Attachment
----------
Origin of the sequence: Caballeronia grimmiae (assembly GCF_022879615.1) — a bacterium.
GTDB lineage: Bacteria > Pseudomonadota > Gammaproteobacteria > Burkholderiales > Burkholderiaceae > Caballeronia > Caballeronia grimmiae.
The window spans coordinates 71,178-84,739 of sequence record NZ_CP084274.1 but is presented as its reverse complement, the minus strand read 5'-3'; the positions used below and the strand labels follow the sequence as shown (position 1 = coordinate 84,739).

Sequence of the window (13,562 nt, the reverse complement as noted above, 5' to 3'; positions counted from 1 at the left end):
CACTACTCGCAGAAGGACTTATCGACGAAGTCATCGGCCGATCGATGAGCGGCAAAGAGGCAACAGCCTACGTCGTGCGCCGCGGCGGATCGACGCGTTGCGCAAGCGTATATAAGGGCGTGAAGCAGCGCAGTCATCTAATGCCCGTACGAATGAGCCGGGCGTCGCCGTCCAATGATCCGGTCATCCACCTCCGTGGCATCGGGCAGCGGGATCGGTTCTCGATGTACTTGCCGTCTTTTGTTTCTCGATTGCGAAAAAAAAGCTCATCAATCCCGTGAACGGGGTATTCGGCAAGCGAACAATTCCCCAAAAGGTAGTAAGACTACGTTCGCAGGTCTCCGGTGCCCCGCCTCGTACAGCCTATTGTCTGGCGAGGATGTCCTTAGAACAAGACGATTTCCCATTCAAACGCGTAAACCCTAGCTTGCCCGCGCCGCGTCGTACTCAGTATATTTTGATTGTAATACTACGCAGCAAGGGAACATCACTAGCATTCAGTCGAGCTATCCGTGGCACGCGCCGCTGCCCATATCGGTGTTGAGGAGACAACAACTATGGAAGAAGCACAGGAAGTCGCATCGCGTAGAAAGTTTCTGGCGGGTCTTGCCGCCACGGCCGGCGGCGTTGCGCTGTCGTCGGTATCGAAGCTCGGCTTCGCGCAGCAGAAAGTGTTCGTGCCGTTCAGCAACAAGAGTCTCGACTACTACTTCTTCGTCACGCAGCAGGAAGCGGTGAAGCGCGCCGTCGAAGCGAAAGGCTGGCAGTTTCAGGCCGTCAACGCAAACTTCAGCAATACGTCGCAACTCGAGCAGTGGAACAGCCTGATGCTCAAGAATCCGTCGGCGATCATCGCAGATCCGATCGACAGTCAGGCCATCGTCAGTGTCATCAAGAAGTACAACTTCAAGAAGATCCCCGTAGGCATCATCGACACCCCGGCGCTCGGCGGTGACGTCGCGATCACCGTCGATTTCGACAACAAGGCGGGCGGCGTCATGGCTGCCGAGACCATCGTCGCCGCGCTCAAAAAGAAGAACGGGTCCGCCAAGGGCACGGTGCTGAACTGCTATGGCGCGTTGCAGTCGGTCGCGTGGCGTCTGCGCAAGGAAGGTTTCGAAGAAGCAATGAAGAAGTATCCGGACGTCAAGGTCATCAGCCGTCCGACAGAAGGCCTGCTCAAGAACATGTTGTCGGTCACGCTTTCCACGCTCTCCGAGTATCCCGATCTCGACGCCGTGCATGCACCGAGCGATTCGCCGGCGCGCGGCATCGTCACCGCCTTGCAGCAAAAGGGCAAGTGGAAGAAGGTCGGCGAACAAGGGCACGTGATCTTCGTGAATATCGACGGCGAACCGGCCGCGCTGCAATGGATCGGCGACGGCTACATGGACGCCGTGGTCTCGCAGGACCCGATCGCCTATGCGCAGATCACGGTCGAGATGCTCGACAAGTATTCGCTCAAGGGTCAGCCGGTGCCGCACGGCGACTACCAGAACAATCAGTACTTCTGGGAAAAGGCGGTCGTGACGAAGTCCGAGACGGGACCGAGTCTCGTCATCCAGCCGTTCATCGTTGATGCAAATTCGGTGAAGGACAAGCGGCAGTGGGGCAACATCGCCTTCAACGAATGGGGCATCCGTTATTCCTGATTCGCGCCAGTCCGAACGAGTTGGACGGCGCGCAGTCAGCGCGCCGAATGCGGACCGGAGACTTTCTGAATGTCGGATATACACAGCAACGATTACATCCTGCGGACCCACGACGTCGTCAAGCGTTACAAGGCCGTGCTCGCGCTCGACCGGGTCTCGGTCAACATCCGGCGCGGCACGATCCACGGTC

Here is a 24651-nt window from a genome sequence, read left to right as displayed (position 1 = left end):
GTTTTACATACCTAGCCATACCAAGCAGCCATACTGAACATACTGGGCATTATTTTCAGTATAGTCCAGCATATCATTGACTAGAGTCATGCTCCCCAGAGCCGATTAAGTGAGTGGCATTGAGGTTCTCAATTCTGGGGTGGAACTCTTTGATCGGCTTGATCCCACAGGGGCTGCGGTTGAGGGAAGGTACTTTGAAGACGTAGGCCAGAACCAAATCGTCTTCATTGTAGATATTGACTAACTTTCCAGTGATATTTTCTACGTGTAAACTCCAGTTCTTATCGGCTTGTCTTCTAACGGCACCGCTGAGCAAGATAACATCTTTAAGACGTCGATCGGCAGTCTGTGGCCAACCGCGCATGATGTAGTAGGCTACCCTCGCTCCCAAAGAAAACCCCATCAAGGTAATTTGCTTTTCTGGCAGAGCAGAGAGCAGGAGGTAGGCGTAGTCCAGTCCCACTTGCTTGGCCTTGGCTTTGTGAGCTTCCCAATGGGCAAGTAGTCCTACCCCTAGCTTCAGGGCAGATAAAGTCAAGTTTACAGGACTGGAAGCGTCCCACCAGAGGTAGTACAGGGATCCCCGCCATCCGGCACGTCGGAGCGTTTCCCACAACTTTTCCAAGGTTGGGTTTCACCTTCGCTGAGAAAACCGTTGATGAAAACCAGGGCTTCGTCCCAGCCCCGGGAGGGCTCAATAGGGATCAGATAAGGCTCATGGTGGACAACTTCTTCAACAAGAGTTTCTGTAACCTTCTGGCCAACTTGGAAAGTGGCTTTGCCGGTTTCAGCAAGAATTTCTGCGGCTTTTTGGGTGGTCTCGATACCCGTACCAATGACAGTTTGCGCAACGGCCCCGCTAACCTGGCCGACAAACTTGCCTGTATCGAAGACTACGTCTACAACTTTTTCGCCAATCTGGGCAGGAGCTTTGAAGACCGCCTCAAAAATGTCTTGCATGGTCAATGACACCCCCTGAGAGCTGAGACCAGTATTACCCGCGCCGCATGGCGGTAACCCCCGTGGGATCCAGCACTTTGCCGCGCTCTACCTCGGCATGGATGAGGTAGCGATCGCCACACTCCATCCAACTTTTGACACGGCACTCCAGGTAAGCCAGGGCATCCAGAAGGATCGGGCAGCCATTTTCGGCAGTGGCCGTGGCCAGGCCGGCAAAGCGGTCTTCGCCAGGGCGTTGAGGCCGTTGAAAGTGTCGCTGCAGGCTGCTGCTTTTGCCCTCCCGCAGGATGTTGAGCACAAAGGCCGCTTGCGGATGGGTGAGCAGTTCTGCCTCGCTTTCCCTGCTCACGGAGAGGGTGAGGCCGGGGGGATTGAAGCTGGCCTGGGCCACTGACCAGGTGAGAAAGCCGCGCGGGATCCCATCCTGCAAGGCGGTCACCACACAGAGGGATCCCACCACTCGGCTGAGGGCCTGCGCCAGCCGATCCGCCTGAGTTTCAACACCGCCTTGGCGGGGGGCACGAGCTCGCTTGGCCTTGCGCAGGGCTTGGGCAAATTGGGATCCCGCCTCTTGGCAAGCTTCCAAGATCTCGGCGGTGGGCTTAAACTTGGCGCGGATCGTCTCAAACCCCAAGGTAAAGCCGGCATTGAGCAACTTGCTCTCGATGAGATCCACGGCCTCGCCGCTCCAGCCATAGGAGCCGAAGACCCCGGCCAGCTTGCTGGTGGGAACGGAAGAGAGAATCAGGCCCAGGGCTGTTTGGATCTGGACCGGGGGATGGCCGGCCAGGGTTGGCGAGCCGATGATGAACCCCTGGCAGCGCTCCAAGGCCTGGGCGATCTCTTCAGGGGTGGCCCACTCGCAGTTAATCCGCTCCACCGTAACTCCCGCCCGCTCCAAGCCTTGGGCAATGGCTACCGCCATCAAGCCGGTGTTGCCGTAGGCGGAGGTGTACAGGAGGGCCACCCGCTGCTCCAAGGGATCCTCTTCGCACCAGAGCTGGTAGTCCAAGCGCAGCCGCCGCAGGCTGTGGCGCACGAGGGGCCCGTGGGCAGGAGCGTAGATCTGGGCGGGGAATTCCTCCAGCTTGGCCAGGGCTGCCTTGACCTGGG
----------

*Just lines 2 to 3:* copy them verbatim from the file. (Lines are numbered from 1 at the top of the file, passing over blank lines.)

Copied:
GTDB lineage: Bacteria > Pseudomonadota > Gammaproteobacteria > Burkholderiales > Burkholderiaceae > Caballeronia > Caballeronia grimmiae.
The window spans coordinates 71,178-84,739 of sequence record NZ_CP084274.1 but is presented as its reverse complement, the minus strand read 5'-3'; the positions used below and the strand labels follow the sequence as shown (position 1 = coordinate 84,739).